On November 24, 2015, the U.S. Court of Appeals for the Third Circuit (which hears appeals from federal district courts in Delaware, New Jersey, and Pennsylvania) issued a precedential opinion addressing when and whether an employer must pay an employee for meal periods.
The case was filed by a group of corrections officers at a prison in Pennsylvania. During their shift, these employees were entitled to take a one-hour meal period, of which 45 minutes were paid and 15 minutes were unpaid. During this meal period, the corrections officers could not leave the prison without permission, were required to remain in uniform and in close proximity to emergency response equipment, and remained on call to respond to emergencies. The corrections officers argued that because of these restrictions, they weren’t fully relieved of their duties during the meal period – they could not run errands, sleep, or go outside – and thus that they should be paid for the full one-hour meal period.
The trial court dismissed the corrections officers’ complaint. The Third Circuit Court of Appeals, which previously had not announced a test for determining the compensability of meal periods, affirmed and adopted the opinion expressed by the majority of federal appellate courts that have addressed this issue, concluding that the 15-minute unpaid portion of the one-hour meal period was not compensable time because the corrections officers received the “predominant benefit” of the entire meal period. Under this “predominant benefit” test – which is used in the Second, Fourth, Fifth, Sixth, Seventh, Eighth, Tenth, and Eleventh Circuits – a court must assess the totality of the circumstances and determine whether the employee is primarily engaged in work-related duties during meal period, and, thus, whether the predominant benefit of the meal period inures to the employer. If so, the time is compensable. By contrast, if the meal period primarily inures to the benefit of the employee, the meal period may be completely unpaid.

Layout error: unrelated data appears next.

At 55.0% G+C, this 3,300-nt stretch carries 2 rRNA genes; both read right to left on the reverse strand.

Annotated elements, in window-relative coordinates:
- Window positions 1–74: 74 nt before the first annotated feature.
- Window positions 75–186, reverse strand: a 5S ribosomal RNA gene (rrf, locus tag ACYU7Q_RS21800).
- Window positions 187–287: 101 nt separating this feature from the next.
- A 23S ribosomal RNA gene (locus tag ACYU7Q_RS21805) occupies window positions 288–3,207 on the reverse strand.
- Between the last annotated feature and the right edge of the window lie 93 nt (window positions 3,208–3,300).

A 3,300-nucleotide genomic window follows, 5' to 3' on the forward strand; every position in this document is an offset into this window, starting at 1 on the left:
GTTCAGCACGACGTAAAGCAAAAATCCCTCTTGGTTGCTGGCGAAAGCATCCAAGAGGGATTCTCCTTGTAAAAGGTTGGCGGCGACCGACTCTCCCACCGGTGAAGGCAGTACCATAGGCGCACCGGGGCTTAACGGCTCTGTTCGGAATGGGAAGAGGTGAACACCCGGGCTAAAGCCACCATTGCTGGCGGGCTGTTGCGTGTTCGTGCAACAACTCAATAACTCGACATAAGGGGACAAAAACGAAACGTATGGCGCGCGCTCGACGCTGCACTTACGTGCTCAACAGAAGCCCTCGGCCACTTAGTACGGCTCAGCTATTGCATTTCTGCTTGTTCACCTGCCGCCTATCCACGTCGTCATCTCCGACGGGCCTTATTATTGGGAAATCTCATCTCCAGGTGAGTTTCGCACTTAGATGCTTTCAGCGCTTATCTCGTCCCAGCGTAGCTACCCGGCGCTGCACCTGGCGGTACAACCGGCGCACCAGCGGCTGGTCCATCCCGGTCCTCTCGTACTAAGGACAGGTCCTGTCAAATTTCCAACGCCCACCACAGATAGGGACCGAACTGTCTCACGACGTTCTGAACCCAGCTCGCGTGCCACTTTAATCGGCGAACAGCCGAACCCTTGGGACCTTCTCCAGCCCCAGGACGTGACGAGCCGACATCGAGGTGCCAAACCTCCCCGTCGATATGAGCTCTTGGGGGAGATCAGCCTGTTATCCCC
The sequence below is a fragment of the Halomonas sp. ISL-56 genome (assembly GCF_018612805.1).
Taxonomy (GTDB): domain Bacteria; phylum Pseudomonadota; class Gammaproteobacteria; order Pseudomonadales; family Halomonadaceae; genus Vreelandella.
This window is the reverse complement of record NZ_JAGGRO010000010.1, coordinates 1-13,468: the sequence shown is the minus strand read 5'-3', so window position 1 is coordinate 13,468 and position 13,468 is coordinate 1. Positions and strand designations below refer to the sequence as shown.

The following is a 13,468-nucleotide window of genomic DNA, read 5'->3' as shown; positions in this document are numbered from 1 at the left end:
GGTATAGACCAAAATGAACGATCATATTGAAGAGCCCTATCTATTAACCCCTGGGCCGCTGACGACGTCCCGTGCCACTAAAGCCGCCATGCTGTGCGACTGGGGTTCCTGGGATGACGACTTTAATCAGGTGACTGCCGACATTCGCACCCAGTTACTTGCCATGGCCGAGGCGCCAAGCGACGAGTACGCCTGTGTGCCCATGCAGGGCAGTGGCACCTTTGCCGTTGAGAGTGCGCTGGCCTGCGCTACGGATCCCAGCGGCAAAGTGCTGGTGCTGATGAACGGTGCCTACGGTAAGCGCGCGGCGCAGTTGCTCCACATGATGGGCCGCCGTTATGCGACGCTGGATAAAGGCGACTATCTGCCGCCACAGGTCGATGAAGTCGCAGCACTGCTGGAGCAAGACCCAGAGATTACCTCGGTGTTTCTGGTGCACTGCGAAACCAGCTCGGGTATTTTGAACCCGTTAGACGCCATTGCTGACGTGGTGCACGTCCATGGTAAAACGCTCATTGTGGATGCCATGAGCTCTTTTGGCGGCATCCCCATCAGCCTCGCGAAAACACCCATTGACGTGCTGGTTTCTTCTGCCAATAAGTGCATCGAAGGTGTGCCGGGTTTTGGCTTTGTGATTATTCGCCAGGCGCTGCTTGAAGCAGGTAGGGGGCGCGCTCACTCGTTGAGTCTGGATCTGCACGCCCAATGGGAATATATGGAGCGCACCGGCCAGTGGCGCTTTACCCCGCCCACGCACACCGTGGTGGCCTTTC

The Third Circuit rejected an alternate test that has been suggested by the Ninth Circuit Court of Appeals, which considers whether the employee has been relieved of all duties during the mealtime. This “completely relieved” test – which is a much stricter, employee-friendly test than the “predominant benefit” test – is a literal application of the Department of Labor’s regulations, but it has not gained traction outside the Ninth Circuit. Nonetheless, because of the Ninth Circuit’s minority position on this subject, there is a split of opinion among the federal appellate courts on the proper method for determining whether a meal period is compensable, which may prompt the U.S. Supreme Court to conclusively resolve the dispute.